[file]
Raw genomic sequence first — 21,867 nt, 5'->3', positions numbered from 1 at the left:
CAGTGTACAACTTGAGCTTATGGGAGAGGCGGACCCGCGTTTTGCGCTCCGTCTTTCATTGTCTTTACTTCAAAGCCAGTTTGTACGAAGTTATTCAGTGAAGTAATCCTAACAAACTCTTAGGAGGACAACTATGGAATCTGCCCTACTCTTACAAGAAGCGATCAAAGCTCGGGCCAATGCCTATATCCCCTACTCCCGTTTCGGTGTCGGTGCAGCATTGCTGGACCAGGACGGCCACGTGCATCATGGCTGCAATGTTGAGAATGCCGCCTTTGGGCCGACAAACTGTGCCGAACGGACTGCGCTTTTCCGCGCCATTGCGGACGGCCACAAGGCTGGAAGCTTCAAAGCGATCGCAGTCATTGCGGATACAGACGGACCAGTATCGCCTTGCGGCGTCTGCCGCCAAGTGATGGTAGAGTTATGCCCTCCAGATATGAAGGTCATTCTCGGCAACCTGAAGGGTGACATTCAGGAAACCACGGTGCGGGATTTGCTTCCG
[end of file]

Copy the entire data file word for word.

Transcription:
Raw genomic sequence first — 21,867 nt, 5'->3', positions numbered from 1 at the left:
CAGTGTACAACTTGAGCTTATGGGAGAGGCGGACCCGCGTTTTGCGCTCCGTCTTTCATTGTCTTTACTTCAAAGCCAGTTTGTACGAAGTTATTCAGTGAAGTAATCCTAACAAACTCTTAGGAGGACAACTATGGAATCTGCCCTACTCTTACAAGAAGCGATCAAAGCTCGGGCCAATGCCTATATCCCCTACTCCCGTTTCGGTGTCGGTGCAGCATTGCTGGACCAGGACGGCCACGTGCATCATGGCTGCAATGTTGAGAATGCCGCCTTTGGGCCGACAAACTGTGCCGAACGGACTGCGCTTTTCCGCGCCATTGCGGACGGCCACAAGGCTGGAAGCTTCAAAGCGATCGCAGTCATTGCGGATACAGACGGACCAGTATCGCCTTGCGGCGTCTGCCGCCAAGTGATGGTAGAGTTATGCCCTCCAGATATGAAGGTCATTCTCGGCAACCTGAAGGGTGACATTCAGGAAACCACGGTGCGGGATTTGCTTCCG